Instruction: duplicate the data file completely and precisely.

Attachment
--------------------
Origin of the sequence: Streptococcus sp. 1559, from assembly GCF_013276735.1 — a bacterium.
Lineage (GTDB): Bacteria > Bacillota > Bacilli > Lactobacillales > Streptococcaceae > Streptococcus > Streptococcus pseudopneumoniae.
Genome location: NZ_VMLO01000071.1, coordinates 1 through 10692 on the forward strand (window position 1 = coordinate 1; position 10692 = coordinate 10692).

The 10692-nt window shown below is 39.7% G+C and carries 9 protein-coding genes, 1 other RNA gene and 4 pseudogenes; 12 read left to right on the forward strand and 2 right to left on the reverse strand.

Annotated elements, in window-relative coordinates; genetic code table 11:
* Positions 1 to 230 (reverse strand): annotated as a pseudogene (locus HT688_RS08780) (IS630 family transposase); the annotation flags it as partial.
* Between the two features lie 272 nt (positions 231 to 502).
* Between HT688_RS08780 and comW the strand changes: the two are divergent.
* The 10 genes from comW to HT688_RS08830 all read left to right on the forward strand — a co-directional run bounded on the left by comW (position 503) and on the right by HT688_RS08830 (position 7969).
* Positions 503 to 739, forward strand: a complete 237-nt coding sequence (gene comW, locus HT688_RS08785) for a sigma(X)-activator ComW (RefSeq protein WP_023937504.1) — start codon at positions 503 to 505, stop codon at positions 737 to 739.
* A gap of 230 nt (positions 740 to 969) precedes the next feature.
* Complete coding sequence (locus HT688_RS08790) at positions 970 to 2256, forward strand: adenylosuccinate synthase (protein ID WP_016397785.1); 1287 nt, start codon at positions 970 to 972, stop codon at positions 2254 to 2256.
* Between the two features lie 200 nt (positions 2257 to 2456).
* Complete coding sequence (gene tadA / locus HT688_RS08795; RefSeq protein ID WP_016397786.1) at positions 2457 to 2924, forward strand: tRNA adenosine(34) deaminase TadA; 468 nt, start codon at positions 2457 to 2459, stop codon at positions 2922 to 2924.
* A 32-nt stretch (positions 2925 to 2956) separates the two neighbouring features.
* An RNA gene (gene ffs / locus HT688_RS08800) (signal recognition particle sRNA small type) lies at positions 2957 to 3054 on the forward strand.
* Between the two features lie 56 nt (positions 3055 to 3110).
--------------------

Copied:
Origin of the sequence: Streptococcus sp. 1559, from assembly GCF_013276735.1 — a bacterium.
Lineage (GTDB): Bacteria > Bacillota > Bacilli > Lactobacillales > Streptococcaceae > Streptococcus > Streptococcus pseudopneumoniae.
Genome location: NZ_VMLO01000071.1, coordinates 1 through 10692 on the forward strand (window position 1 = coordinate 1; position 10692 = coordinate 10692).

The 10692-nt window shown below is 39.7% G+C and carries 9 protein-coding genes, 1 other RNA gene and 4 pseudogenes; 12 read left to right on the forward strand and 2 right to left on the reverse strand.

Annotated elements, in window-relative coordinates; genetic code table 11:
* Positions 1 to 230 (reverse strand): annotated as a pseudogene (locus HT688_RS08780) (IS630 family transposase); the annotation flags it as partial.
* Between the two features lie 272 nt (positions 231 to 502).
* Between HT688_RS08780 and comW the strand changes: the two are divergent.
* The 10 genes from comW to HT688_RS08830 all read left to right on the forward strand — a co-directional run bounded on the left by comW (position 503) and on the right by HT688_RS08830 (position 7969).
* Positions 503 to 739, forward strand: a complete 237-nt coding sequence (gene comW, locus HT688_RS08785) for a sigma(X)-activator ComW (RefSeq protein WP_023937504.1) — start codon at positions 503 to 505, stop codon at positions 737 to 739.
* A gap of 230 nt (positions 740 to 969) precedes the next feature.
* Complete coding sequence (locus HT688_RS08790) at positions 970 to 2256, forward strand: adenylosuccinate synthase (protein ID WP_016397785.1); 1287 nt, start codon at positions 970 to 972, stop codon at positions 2254 to 2256.
* Between the two features lie 200 nt (positions 2257 to 2456).
* Complete coding sequence (gene tadA / locus HT688_RS08795; RefSeq protein ID WP_016397786.1) at positions 2457 to 2924, forward strand: tRNA adenosine(34) deaminase TadA; 468 nt, start codon at positions 2457 to 2459, stop codon at positions 2922 to 2924.
* A 32-nt stretch (positions 2925 to 2956) separates the two neighbouring features.
* An RNA gene (gene ffs / locus HT688_RS08800) (signal recognition particle sRNA small type) lies at positions 2957 to 3054 on the forward strand.
* Between the two features lie 56 nt (positions 3055 to 3110).